Monday, August 20, 2007

J'aime le bifteck

Or: my roommate Hershel's approach to the entirety of the French language. Mine is more along the lines of "j'aime les croissants" but I think either is equally valid.

Now here's an amusing anecdote, drawn from somewhere in the Stygian marsh. Before the trek to the City of Dis (alternately known as the Swann Modern Languages building), the petitioner is confronted with the Placement Test. Now, generally, a placement test when taking a language makes sense. If you had a really slack high school teacher who only taught you how to count to fifty in your first semester of French as opposed to the more standard seventy, then you might not want to jump into the strenuous demands of "count to one thousand" that French II springs at you. If, on the other hand, your most recent French experience consisted of writing a nuanced thesis on the competing influences of Abusrdist versus Existentialist thought in Albert Camus' L'Etranger then French II might not be the best choice either.

That said, the "multiple choice" format for said placement test may well be the worst idea I've heard in a long time. First off, a multiple choice test examines only one skill (reading) when in fact there are four that go toward determining fluency. This test format utterly ignores the ability to write French, or to speak or comprehend spoken French. Reading is the easiest one of these skills to develop because you get things like context clues. Take a test question I ran into. The question presented me with several paragraphs of French, which to me seemed like "word word word-with-funny-accents, 'he is going to,' word word more funny accents." The question asked me "What did the boys do with the watch?" and it's funny, because except for that question I wouldn't have known a watch was involved at all. So I started to do a little creative guessing: I recognized the words for "earth" and "gardener," and one of the answer choices involved "soil." The thing is, I'm pretty darn sure I got that question right. And so it went.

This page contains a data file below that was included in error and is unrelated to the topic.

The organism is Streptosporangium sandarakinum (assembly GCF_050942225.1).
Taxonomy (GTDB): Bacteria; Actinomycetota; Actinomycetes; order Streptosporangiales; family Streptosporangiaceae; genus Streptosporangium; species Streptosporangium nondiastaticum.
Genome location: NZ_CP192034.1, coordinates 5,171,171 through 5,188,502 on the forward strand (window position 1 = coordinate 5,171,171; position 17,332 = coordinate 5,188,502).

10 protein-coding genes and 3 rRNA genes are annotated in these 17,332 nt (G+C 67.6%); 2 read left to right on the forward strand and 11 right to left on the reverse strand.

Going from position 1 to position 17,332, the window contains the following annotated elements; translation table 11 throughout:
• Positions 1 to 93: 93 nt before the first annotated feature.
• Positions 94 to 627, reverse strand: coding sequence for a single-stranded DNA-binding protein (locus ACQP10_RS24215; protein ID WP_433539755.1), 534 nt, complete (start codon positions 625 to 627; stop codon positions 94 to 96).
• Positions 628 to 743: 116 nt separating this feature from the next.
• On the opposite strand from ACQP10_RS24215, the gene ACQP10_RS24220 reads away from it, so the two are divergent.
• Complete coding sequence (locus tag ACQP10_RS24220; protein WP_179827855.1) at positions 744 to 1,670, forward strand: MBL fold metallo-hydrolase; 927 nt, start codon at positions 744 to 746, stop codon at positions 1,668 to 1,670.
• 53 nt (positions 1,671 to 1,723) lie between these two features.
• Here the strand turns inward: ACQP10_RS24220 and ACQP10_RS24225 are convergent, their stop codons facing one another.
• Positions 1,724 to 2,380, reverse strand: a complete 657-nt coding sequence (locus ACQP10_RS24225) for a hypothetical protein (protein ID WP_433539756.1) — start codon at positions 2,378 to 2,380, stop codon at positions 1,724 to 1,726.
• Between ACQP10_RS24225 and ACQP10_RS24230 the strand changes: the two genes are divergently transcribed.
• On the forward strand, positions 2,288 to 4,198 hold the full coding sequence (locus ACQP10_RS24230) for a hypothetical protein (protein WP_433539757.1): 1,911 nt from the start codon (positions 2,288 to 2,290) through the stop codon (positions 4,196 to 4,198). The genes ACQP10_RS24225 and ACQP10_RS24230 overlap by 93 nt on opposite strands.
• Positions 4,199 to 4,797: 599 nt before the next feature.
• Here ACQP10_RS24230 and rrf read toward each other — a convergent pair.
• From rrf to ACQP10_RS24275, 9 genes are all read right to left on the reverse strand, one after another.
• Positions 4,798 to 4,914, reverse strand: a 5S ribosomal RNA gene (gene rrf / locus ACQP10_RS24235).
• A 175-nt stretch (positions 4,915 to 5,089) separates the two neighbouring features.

A question asks "what verb means the same thing as 'to make the paintings'?" I didn't think "peinter" sounded good, so I went with "peindre." A quick Babelfish query after the test was over confirmed that one. I've never had a formal education of what food names were, but damned if I didn't go to Cora every week and learn "pomme" and "artichaut" and "chou" for "apple," "artichoke," and "cabbage" by some sort of advertisement-osmosis.

Apparently that osmosis worked better than I'd ever imagined. Or my good Qi chose a strange time to manifest itself. Possibly both; I'll never know. What I do know is that based on no evidence of ability to write, speak, comprehend, or interpret French, I'm apparently good enough to skip French II.

Currently listening: "Hold On," KT Tunstall (via our friends at YouTube)


Andrew said...

It kind of all reminds me of an I Love Lucy episode.

And I must say, I expected the oops i crapped my pants reference because it was the first thing that popped into my head when i felt that i had actually crapped my pants.


Samantha said...

It's Qi